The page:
Is a Great Company Necessarily a Great Investment?
A director at Deloitte Services LP and coauthor of The Three Rules: How Exceptional Companies Think, Michael Raynor joins the Fool to share his findings about what makes a company successful for the long haul.
In this video segment, Michael discusses the diversity of the Miracle Worker companies and how the fundamental rules allow companies to follow the same "recipe" using different ingredients. The full version of the interview can be seen here.
A full transcript follows the video.
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Brendan Byrnes: If an investor is looking at your book and saying, "How do I go over that methodology? How do I look at companies this way?" what would you say to them when they're trying to evaluate a company?
Michael Raynor: That's a great question.
First of all, I'd say that our work is fundamental in nature. We're looking at company fundamentals and we try to understand companies that are great companies, rather than necessarily identifying companies that are going to be great investments.
Now, it does turn out, however, that companies that deliver superior profitability tend to have better total returns to shareholders than companies that don't deliver superior profitability. Being an adherent to the three rules, as far as our data are concerned, suggests good things for equity holders.
Brendan: I think you mentioned there are 18 companies in that upper echelon that you found. What's the one that impressed you the most?
Michael: That's an interesting question. I hadn't really thought about the "top of the Pops." I think they all impressed me in very different ways because they all had their own unique formula for delivering exceptional performance.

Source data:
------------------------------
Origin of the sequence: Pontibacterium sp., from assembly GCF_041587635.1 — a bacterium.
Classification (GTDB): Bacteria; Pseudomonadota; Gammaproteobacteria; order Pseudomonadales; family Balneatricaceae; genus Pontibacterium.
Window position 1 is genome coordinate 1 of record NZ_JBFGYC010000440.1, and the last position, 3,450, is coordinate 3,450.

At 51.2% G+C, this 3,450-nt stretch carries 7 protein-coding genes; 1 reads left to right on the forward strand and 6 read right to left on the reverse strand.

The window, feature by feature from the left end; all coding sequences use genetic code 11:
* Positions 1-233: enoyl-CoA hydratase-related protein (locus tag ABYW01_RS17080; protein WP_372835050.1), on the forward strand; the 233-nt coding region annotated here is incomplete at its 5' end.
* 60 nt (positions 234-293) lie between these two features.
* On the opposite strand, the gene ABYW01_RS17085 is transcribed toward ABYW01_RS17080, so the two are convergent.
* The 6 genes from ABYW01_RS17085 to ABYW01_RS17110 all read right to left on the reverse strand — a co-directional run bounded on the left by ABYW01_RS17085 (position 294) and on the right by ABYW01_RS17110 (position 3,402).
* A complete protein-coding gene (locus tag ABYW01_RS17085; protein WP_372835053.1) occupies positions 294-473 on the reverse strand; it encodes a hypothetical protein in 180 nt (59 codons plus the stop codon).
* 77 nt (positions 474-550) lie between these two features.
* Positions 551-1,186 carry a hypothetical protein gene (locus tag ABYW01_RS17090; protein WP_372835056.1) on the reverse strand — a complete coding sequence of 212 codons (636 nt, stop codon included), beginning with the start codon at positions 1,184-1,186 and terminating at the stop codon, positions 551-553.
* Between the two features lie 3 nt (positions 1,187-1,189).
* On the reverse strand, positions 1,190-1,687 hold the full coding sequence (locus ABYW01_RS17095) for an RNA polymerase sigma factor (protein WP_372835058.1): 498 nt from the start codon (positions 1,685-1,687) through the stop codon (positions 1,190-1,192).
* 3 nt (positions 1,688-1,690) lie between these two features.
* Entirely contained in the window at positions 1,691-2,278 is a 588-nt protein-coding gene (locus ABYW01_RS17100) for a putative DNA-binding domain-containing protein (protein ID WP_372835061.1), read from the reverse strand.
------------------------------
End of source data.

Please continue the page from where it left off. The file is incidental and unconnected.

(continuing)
Again, that's why rule No. 3 is There Are No Other Rules. It's all about being better and driving revenue. In a sense, every company's got the same recipe but fundamentally different ingredients. It was the uniqueness of every one of them that I found so impressive and, frankly, so surprising.
Brendan: Could you maybe walk us through a few examples of specific companies amid those 18?
Michael: Sure. We have three categories of Miracle Workers. I'll give you one of each.
In our "Kept It" category -- these are companies that have been consistently miracle workers over their entire observed lifespan -- Abercrombie & Fitch is one that has really impressed us with their ability to adhere to those two rules, really through thick and thin, sometimes taking a lot of heat for it from the investor community, but sticking to their guns in ways that we find pretty impressive.
There are "Lost It" Miracle Workers; companies that were great for a while but then kind of came off the rails. A company like Maytag, for example, would fall into that category. They spent 20 years, from the middle '60s to the middle '80s -- one of the longest streaks of superior performance in our entire database -- but then really came off the rails, kind of lost their way, were unable to stay close to the rules.
They were acquired by Whirlpool , ultimately. Curiously, a lot of what you see Whirlpool doing with the Maytag brand looks suspiciously close to following the rules again, so that's promising, at least in our view.
Then finally, "Found It" Miracle Workers, companies that bounced around for a while -- kind of like wayward teenagers -- and then found their way. A company like Linear Technology , for example, a semiconductor manufacturer, would fall into that category. It started out as a second source supplier for the USDOD [and] now makes a vast array of highly customized, very highly differentiated analog microprocessors.
Again, enormous diversity, but what ties them all together: Better Before Cheaper and Revenue Before Cost.
The article Is a Great Company Necessarily a Great Investment? originally appeared on Fool.com.Brendan Byrnes has no position in any stocks mentioned. The Motley Fool recommends Linear Technology. Try any of our Foolish newsletter services free for 30 days. We Fools may not all hold the same opinions, but we all believe that considering a diverse range of insights makes us better investors. The Motley Fool has a disclosure policy.
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